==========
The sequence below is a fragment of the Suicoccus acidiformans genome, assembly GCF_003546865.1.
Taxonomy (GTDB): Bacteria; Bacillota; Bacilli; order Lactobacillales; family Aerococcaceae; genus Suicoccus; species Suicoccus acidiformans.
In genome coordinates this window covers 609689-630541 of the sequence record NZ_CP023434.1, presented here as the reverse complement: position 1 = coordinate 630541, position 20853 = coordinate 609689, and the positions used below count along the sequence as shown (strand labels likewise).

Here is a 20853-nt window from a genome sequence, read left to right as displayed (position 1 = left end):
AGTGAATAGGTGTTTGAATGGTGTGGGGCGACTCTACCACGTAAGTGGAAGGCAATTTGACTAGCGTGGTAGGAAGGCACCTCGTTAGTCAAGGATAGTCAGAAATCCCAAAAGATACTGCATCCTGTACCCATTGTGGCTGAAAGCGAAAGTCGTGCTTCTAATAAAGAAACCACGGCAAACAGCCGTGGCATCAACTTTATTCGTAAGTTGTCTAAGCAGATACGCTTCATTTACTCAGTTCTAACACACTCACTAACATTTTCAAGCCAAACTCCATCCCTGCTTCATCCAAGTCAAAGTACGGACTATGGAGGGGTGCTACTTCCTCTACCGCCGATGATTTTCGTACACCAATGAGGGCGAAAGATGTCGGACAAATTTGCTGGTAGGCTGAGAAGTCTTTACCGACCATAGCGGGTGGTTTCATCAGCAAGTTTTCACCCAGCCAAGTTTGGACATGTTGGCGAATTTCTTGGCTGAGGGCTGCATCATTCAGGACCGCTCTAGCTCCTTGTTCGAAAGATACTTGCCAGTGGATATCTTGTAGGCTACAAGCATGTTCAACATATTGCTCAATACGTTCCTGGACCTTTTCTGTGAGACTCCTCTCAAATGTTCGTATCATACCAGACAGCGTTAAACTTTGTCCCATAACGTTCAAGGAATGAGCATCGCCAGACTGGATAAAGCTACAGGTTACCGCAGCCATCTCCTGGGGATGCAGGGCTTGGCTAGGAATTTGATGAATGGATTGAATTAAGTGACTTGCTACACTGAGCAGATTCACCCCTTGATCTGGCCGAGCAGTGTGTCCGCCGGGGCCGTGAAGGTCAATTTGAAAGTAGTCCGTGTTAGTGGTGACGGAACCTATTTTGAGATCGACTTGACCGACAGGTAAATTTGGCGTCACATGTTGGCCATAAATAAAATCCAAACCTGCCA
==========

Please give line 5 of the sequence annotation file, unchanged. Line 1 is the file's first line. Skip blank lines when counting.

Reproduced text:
AGTGAATAGGTGTTTGAATGGTGTGGGGCGACTCTACCACGTAAGTGGAAGGCAATTTGACTAGCGTGGTAGGAAGGCACCTCGTTAGTCAAGGATAGTCAGAAATCCCAAAAGATACTGCATCCTGTACCCATTGTGGCTGAAAGCGAAAGTCGTGCTTCTAATAAAGAAACCACGGCAAACAGCCGTGGCATCAACTTTATTCGTAAGTTGTCTAAGCAGATACGCTTCATTTACTCAGTTCTAACACACTCACTAACATTTTCAAGCCAAACTCCATCCCTGCTTCATCCAAGTCAAAGTACGGACTATGGAGGGGTGCTACTTCCTCTACCGCCGATGATTTTCGTACACCAATGAGGGCGAAAGATGTCGGACAAATTTGCTGGTAGGCTGAGAAGTCTTTACCGACCATAGCGGGTGGTTTCATCAGCAAGTTTTCACCCAGCCAAGTTTGGACATGTTGGCGAATTTCTTGGCTGAGGGCTGCATCATTCAGGACCGCTCTAGCTCCTTGTTCGAAAGATACTTGCCAGTGGATATCTTGTAGGCTACAAGCATGTTCAACATATTGCTCAATACGTTCCTGGACCTTTTCTGTGAGACTCCTCTCAAATGTTCGTATCATACCAGACAGCGTTAAACTTTGTCCCATAACGTTCAAGGAATGAGCATCGCCAGACTGGATAAAGCTACAGGTTACCGCAGCCATCTCCTGGGGATGCAGGGCTTGGCTAGGAATTTGATGAATGGATTGAATTAAGTGACTTGCTACACTGAGCAGATTCACCCCTTGATCTGGCCGAGCAGTGTGTCCGCCGGGGCCGTGAAGGTCAATTTGAAAGTAGTCCGTGTTAGTGGTGACGGAACCTATTTTGAGATCGACTTGACCGACAGGTAAATTTGGCGTCACATGTTGGCCATAAATAAAATCCAAACCTGCCA